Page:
Angel Otero (b. 1981, Santurce, Puerto Rico; lives and works in Brooklyn, NY) is best known for his process-based paintings, collages, and sculptural works that venerate the inherent qualities of his material of choice, oil paint. Employing various methods of collage, Otero explores the potential for abstraction to meaningfully engage memory and identity using line, form, and color. Through a methodically innovative process, the artist paints representationally onto large sheets of glass, scrapes the partially dried oil paint from the surface, and then reassembles the resulting “skins” into multi-layered compositions. In this way, the paint itself emerges as a crucial conceptual component, mobilizing ideas of chance, conveyance, and aesthetic vernacular, while the images and themes it visualizes become fragments or parts of a history energized by the material. Much of Otero’s early work was directly influenced by personal memories based on photographs and other family memorabilia combined with the gestures of painters such as Nicolas Poussin, Pablo Picasso, and Willem de Kooning. Instead of representing his life through art, he archives moments within it through a constant negotiation between lived experience and art historical references.
While best known for paintings that are all over abstractions collaged from a single paint skin that the artist carves into, Otero’s newest body of work features representational imagery painted directly onto blank canvases and paint skins, foregrounding images drawn from Otero’s memories of his childhood while maintaining the artist’s signature process and abstract style. In this new series, recognizable objects and motifs―beds, house plants, bird cages, couches―seem to float amidst or emerge from the frenetic swirls of layers upon layers of vibrant oil paint. Each painting engages with memories associated with specific objects or spaces, in this case items found in the home. Though memory has always been a key narrative component of Otero’s work, it was previously expressed through material specificity or patterning. Now, depictions of items tied to childhood memories (particularly of the furniture from Otero’s grandmother's home in Puerto Rico) are combined with art historical influences that range from Pierre Bonnard’s interiors, to Joan Mitchell’s vibrant palette, to Georges Braque’s use of fragmented and fractured space. Otero’s inclusion of beds, bathtubs, and chairs invites us to consider our own relationship to these quotidian objects, while also reflecting the artist’s personal history, family, and domestic space. These objects function as subjects, in place of the traditional figure or landscape, and exist as both concrete forms and repositories for memory, their significance constructed through their daily use and the accumulation of associations.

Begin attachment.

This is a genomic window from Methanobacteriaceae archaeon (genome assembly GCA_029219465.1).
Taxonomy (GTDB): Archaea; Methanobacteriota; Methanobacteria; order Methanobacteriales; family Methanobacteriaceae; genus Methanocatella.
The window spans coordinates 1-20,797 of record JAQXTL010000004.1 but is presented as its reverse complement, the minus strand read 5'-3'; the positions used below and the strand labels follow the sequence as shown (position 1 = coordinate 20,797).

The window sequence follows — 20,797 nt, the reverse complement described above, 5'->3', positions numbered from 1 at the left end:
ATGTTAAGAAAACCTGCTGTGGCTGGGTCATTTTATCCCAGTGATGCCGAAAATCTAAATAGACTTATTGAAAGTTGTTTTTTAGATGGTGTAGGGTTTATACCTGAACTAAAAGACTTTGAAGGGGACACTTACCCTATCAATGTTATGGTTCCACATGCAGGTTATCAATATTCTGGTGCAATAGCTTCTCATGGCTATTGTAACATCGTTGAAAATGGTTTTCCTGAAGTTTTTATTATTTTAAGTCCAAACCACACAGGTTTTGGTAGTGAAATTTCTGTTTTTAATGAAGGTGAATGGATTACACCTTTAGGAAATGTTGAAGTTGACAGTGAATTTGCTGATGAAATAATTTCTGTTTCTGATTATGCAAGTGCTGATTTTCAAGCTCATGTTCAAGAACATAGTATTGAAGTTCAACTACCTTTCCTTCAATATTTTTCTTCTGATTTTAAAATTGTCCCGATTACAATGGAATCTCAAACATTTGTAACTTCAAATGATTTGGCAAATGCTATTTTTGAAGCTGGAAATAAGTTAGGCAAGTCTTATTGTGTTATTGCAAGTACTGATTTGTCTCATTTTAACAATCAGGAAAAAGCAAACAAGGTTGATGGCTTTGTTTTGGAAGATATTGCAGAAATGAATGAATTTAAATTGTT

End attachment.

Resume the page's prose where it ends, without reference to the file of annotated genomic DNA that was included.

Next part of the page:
Otero received his MFA in 2009 and his BFA in 2007 from the School of the Art Institute of Chicago. Solo exhibitions of his work have been organized at Lehmann Maupin, New York, NY (2021); Bronx Museum of the Arts, New York, NY (2017); Contemporary Arts Museum Houston, TX (2016); Centro Atlantico de Arte Moderno, Las Palmas de Gran Canaria, Spain (2015); SCAD Museum of Art, Savannah, GA (2013); and Contemporary Art Museum, Raleigh, NC (2012). Select groups exhibitions and biennials featuring his work include The Other Side of Now: Foresight in Contemporary Caribbean Art, Pérez Art Museum Miami, FL (2019); Coffee, Rhum, Sugar & Gold: A Postcolonial Paradox, Museum of the African Diaspora, San Francisco, CA (2019); Inherent Structure, Wexner Center for the Arts, Columbus, OH (2018); Surface Area, Studio Museum in Harlem, New York, NY (2016); Nexo / Nexus: Latin American Connections in the Midwest, DePaul Art Museum, Chicago, IL (2016); Fusion: Art of the 21st Century, Virginia Museum of Fine Arts, Richmond, VA (2014); 6th Prague Biennale (2013); El Museo Bienal The [S] Files, Queens International 2012: Three Points Make a Triangle, Queens Museum, New York, NY (2012) and El Museo del Barrio, New York, NY (2011), among others.
Otero is the recipient of the Leonore Annenberg Fellowship in the Visual Arts. His work is in numerous public and private collections including the Berezdivin Collection, Puerto Rico; Bronx Museum of the Arts, Bronx, NY; DePaul University Museum, Chicago, IL; Istanbul Modern, Istanbul, Turkey; Kemper Musem of Contemporary Art, Kansas City, MO; Margulies Collection, Miami, FL; Nerman Museum of Contemporary Art, Overland Park, KS; North Carolina Museum of Art, Raleigh, NC; Solomon R. Guggenheim Museum, New York, NY; UBS Art Collection, Chicago, IL; and the Virginia Museum of Fine Arts, Richmond, VA.